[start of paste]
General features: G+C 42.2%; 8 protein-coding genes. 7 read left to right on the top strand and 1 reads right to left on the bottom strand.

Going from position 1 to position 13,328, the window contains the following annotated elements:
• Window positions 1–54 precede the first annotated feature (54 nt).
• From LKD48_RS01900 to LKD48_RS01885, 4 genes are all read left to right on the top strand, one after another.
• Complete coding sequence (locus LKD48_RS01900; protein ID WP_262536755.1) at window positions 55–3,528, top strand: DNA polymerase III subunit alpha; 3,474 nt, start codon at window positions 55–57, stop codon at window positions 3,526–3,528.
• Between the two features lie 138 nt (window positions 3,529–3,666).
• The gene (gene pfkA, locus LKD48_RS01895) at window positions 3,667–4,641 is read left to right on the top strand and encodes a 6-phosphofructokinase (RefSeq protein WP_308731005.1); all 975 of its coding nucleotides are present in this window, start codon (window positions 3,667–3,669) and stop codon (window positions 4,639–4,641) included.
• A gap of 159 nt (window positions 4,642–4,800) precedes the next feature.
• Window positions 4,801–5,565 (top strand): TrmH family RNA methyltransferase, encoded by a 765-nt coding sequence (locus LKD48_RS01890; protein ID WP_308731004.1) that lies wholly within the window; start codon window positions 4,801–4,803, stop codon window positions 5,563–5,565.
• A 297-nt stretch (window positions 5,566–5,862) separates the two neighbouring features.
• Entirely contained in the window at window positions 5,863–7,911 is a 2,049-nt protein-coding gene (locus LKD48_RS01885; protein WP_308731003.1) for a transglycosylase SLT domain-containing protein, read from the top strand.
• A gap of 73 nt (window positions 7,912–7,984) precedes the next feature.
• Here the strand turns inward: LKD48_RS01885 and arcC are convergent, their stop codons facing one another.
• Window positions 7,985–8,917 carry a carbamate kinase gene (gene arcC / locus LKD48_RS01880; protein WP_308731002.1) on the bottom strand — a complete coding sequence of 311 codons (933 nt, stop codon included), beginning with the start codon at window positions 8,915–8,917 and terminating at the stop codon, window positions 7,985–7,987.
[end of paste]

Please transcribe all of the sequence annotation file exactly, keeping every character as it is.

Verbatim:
General features: G+C 42.2%; 8 protein-coding genes. 7 read left to right on the top strand and 1 reads right to left on the bottom strand.

Going from position 1 to position 13,328, the window contains the following annotated elements:
• Window positions 1–54 precede the first annotated feature (54 nt).
• From LKD48_RS01900 to LKD48_RS01885, 4 genes are all read left to right on the top strand, one after another.
• Complete coding sequence (locus LKD48_RS01900; protein ID WP_262536755.1) at window positions 55–3,528, top strand: DNA polymerase III subunit alpha; 3,474 nt, start codon at window positions 55–57, stop codon at window positions 3,526–3,528.
• Between the two features lie 138 nt (window positions 3,529–3,666).
• The gene (gene pfkA, locus LKD48_RS01895) at window positions 3,667–4,641 is read left to right on the top strand and encodes a 6-phosphofructokinase (RefSeq protein WP_308731005.1); all 975 of its coding nucleotides are present in this window, start codon (window positions 3,667–3,669) and stop codon (window positions 4,639–4,641) included.
• A gap of 159 nt (window positions 4,642–4,800) precedes the next feature.
• Window positions 4,801–5,565 (top strand): TrmH family RNA methyltransferase, encoded by a 765-nt coding sequence (locus LKD48_RS01890; protein ID WP_308731004.1) that lies wholly within the window; start codon window positions 4,801–4,803, stop codon window positions 5,563–5,565.
• A 297-nt stretch (window positions 5,566–5,862) separates the two neighbouring features.
• Entirely contained in the window at window positions 5,863–7,911 is a 2,049-nt protein-coding gene (locus LKD48_RS01885; protein WP_308731003.1) for a transglycosylase SLT domain-containing protein, read from the top strand.
• A gap of 73 nt (window positions 7,912–7,984) precedes the next feature.
• Here the strand turns inward: LKD48_RS01885 and arcC are convergent, their stop codons facing one another.
• Window positions 7,985–8,917 carry a carbamate kinase gene (gene arcC / locus LKD48_RS01880; protein WP_308731002.1) on the bottom strand — a complete coding sequence of 311 codons (933 nt, stop codon included), beginning with the start codon at window positions 8,915–8,917 and terminating at the stop codon, window positions 7,985–7,987.